Most doctors still dismiss Sarno’s views, and his understanding of pain remains on medicine’s fringe. I, however, count myself among the believers. Some 15 years ago, when I was in my 20s, I had terrible back pain, and an eminent doctor recommended that I have spinal surgery. On a relative’s recommendation, I went to see Sarno for a second opinion. Limping into his office, I found a tiny, owlish man sitting behind a giant wooden desk. It looked as if his lab coat might swallow him, leaving behind just a pair of heavy, dark-rimmed glasses. He asked why I had come to see him, and I described my problems with my back and then with my life.
He was kind and inquisitive but firm. He had seen people like me before. There’s nothing wrong with you, he said. Don’t have surgery. Stop acting sick. Your back is fine, and so are you.

He gave me his book, and I watched his videos (they have the distinct feel of public-access TV), but mostly I tried to stop treating myself like an invalid. I threw away the back braces, started playing basketball again and watched, amazed, as the pain gradually went away.

I can’t say that I quite understand what happened with my back, but Sarno believed that I was suppressing a white-hot anger I could not articulate. Anger was always the most powerful emotion in Sarno’s cosmology, the root cause of the physical pain.

And Sarno, with his irritated skin and his solitary lunches, would be the first to acknowledge that he never conquered his own.

“I am furious!” he said. “It’s there all the time! I’m in a rage!”

Writing as a “journalist,” the author paints a seemingly “objective” portrait of the doctor that is not untrue, but is hardly dispassionate. By burying his own experience at the end of the piece with the caveat that he never came to understand just how Dr Sarno helped him, the author protects himself from being an “advocate” for Dr Sarno’s inscrutable method of practice in the magic arts. He further buries the lede by making Dr. Sarno’s experience singular rather than universal. “I am furious,” he said. “It’s there all the time. I’m in a rage.” My subjective reading of these lines, which I heard him talk about many times, is that they don’t deserve exclamation points. Instead, they might be read as, “Like everyone else, I am furious. It’s there all the time. I’m in a rage. We all are.” It’s buried feelings, largely from childhood. You don’t have to know exactly what it is that’s making you enraged, but you have to acknowledge it. So by stating it out loud, you can let your brain know that it’s ok to feel these feelings. If you don’t it will still think it needs to protect you from them.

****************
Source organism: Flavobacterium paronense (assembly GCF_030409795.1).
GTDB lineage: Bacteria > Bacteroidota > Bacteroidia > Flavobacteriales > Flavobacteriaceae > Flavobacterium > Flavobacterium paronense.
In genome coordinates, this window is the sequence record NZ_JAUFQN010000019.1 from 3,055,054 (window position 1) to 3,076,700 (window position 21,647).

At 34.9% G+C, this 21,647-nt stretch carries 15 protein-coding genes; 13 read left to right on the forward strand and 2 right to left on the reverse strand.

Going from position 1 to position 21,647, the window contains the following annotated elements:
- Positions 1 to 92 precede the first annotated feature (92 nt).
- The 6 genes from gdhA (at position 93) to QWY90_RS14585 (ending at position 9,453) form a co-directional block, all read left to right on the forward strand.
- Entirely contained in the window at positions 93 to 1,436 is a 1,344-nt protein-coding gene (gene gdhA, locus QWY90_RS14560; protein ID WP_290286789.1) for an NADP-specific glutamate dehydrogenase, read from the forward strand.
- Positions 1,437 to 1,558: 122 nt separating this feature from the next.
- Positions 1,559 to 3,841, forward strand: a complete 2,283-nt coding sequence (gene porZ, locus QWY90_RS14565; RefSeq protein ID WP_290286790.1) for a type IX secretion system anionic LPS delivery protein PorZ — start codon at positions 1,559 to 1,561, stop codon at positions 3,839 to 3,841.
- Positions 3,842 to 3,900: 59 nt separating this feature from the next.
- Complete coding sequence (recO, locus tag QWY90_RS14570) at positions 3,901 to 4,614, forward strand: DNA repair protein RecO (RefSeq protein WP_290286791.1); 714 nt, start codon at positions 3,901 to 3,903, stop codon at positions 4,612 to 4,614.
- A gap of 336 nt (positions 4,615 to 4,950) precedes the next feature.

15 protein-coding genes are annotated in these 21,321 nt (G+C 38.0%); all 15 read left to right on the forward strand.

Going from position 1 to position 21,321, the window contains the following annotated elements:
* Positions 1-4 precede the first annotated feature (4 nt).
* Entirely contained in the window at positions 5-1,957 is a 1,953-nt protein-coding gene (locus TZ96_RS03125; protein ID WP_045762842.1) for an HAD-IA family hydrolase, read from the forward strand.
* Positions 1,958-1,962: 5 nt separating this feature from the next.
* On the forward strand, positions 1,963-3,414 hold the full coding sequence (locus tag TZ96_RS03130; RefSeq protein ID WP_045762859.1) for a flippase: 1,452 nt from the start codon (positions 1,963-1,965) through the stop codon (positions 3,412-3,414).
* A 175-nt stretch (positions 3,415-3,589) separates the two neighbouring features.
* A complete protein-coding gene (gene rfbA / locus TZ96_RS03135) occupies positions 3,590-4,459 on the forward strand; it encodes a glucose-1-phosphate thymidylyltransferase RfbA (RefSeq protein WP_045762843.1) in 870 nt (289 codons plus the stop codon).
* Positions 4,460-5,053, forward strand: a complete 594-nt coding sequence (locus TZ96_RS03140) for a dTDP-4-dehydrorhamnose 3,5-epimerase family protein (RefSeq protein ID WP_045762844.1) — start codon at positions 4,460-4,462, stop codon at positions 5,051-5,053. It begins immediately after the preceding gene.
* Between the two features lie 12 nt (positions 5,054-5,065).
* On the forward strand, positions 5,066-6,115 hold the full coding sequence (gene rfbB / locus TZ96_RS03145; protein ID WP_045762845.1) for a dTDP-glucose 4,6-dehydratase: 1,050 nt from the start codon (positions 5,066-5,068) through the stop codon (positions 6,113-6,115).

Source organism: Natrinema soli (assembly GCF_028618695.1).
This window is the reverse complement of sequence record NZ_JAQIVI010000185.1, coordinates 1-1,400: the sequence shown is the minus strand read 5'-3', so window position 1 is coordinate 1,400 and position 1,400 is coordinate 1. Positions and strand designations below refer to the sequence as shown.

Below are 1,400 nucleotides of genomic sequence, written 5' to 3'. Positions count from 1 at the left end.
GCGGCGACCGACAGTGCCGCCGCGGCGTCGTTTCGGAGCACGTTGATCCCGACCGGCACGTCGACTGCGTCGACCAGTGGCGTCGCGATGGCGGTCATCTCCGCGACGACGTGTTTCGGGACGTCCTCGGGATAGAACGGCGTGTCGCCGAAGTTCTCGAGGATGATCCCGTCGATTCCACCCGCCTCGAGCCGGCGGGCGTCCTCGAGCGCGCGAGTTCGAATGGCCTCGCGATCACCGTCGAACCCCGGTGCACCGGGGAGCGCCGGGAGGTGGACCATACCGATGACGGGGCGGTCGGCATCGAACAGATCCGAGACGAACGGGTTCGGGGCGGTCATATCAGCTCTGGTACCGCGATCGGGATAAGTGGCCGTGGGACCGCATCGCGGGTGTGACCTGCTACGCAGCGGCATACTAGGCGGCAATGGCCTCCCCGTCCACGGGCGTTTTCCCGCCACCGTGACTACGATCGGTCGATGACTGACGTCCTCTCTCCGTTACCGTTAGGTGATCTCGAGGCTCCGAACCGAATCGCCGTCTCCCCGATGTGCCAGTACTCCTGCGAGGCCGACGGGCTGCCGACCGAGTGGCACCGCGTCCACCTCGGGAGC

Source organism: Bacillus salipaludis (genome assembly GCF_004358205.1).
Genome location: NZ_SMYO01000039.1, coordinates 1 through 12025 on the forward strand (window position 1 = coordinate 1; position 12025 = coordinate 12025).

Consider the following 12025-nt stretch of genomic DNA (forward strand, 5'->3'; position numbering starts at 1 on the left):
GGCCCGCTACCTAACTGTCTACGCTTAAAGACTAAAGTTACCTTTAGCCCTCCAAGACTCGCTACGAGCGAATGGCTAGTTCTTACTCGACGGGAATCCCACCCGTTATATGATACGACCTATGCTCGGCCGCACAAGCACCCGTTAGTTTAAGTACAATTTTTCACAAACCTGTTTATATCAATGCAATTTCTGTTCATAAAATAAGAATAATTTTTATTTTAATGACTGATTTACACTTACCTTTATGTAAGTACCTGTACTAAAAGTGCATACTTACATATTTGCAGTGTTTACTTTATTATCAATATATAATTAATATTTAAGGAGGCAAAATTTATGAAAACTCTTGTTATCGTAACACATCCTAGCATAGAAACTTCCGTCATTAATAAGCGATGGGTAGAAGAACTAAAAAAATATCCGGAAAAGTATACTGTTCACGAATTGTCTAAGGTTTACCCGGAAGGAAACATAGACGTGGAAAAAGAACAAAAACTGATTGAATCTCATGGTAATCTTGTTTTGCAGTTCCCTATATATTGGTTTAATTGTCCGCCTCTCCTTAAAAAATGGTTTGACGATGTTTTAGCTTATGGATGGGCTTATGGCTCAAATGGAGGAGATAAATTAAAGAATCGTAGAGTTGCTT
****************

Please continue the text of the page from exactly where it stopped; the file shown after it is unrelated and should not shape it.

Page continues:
In some sense, it is true that all press is good press, and like many fans of Dr Sarno and his work, I am thankful that this piece was written, as many more people will find out about him and his work. I will also reiterate that what is written is essentially “true”. However, it is very much a subjective look at Dr Sarno’s life and work, and in my view it is somewhat diminishing- and dismissive. Dr. Sarno was frustrated that his work was overlooked. However, he was overwhelmed with how much it helped people as well. We are in a bit of a similar position. Our film was largely dismissed by the film critics, which means it was largely dismissed by the film world. However, the response to it from audiences has been overwhelming. Its been available now for a few months on Vimeo and it’s already been seen in 45 countries (edit- the day after posting this it clicked up to 47). Like Dr. Sarno’s books, we know that it will continue to help people for years to come. At the same time there’s a sense of frustration that it will mostly reach those who already are open to the ideas. Those who are dismissive will reject the film and the basic ideas without fully entertaining them because they don’t comport with their idea of truth. Truth ends up acting like a wall as much as is does a doorway.